US Flight Turned Back Amid Mystery Medical Emergency

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( — January 30, 2016) — The American Airlines flight from London to Los Angeles returned to Heathrow as crew and passengers reported feeling sick, The Telegraph reported.

The first to complain of sickness was a member of the cabin crew, then five other crew members started to feel the same symptoms. Additionally, three passengers also complained they felt sick.  The captain declared a medical emergency and turned the airplane back to Heathrow rather than land in Iceland, which was closer.

AA Boeing 777 with 188 passengers on board was southeast of Iceland when the medical emergency was declared. The standard procedures when an emergency is declared is to land at the nearest suitable airport, if the airport belongs to another country, that country’s authorities need to give permeation for the airplane to land.

A spokesman for American Airlines said the decision to return to London, which was more than 1,000 miles away, rather than land in Iceland, was taken by the cabin crew, The Telegraph reported.

The aircraft landed back at Heathrow shortly after 5pm where passengers were evaluated by paramedics. None required additional medical help. The authorities investigated the cabin airflow system but the final report is yet to come.

Although the procedure amidst an emergency is to land an airplane at the nearest country’s airport, it is a maneuver that pilots always try to avoid. If there is any chance of returning back to the airport from which the flight originated, or reaching the destination airport, captains often choose to keep the airplane in flight longer than to immediately land at the nearest airfield.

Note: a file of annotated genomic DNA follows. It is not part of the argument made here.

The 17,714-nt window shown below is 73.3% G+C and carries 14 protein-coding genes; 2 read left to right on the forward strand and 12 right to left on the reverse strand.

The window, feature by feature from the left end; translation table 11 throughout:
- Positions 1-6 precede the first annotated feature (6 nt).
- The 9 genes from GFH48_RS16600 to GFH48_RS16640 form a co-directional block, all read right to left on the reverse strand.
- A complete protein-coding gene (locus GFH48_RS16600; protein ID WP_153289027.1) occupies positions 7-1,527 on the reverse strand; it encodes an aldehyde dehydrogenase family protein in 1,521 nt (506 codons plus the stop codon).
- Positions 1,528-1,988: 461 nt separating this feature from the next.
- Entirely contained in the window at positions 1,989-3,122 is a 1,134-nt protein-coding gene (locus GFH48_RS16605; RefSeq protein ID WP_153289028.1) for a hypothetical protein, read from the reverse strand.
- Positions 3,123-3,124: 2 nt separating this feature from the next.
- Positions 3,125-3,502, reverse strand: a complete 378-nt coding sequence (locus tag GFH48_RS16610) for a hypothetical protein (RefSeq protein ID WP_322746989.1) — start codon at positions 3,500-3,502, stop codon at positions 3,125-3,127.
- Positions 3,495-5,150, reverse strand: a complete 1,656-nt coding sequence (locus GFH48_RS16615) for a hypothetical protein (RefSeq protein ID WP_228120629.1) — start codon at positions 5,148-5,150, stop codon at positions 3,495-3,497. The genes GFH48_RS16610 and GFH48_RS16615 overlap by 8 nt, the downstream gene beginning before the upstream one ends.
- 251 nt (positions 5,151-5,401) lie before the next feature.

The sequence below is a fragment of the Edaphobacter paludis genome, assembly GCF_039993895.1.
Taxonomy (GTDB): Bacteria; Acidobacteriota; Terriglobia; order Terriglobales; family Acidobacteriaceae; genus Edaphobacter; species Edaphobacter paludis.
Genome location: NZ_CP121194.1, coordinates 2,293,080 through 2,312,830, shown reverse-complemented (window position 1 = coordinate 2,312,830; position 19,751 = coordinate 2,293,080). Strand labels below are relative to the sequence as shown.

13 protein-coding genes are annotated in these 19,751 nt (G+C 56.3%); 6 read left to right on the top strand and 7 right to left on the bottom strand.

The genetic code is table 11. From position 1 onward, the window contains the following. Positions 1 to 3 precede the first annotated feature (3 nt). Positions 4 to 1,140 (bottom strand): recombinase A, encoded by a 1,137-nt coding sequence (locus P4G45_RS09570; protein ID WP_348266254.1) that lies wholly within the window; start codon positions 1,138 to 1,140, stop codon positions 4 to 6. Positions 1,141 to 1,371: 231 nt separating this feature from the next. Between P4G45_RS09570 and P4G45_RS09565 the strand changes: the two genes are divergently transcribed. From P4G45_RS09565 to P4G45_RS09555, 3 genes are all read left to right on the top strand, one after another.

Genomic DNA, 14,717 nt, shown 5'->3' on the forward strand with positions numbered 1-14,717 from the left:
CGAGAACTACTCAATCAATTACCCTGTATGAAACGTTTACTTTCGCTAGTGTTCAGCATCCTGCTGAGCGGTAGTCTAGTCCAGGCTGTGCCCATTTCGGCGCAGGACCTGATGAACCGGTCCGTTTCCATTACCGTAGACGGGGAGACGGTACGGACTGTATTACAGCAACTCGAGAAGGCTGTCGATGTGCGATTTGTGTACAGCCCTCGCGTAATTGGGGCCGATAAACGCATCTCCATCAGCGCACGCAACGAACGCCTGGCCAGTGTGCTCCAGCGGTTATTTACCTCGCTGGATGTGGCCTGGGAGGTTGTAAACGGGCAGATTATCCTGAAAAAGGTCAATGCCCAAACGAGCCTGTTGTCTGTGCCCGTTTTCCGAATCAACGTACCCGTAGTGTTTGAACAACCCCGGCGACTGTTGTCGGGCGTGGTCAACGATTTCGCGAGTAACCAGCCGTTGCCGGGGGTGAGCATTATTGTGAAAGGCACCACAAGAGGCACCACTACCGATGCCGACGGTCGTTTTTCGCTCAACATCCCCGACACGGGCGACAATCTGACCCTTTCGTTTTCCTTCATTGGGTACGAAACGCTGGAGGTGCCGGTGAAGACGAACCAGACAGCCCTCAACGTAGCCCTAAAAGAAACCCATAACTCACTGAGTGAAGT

“It is not just because it creates additional costs for the airline, or a the ton of administrative procedures and great time delay, but because the captain feels it is the right thing to do and he is obligated to do what is best for the crew,” Captain Aleksic told Newswire, as he had been in a similar situation in the past.

Captain Aleksic was flying over Hungary in JAT’s (now Serbian Airlines) DC-10 flight en-route to the Serbian capital, Belgrade, when the cargo door fell off. “The airplane started to tremor severely and we felt like it might fall apart in midair any second,” Captain Aleksic said.

“We immediately asked for an emergency landing at the Budapest airport and we were on final preparations to land when I commanded the landing gear down. As we set the airplane to the landing configuration, the tremors stopped and the airplane was suddenly manageable. At that moment I decided to cancel the landing and with the gear still down and flaps extracted, we managed to reach our destination and land safely at the Belgrade airport,” Captain Aleksic said as he recalled the incident that occurred decades ago, but a memory still vivid like it “happened yesterday.”

“Honestly, I don’t really know all the reasons I made that decision, and of course, we were lucky. However, I know that every captain would try to finish the flight as planned, if he believes he can do it safely, which is the case in flight AA109 and the captains decision to return the airplane to London,” he concluded.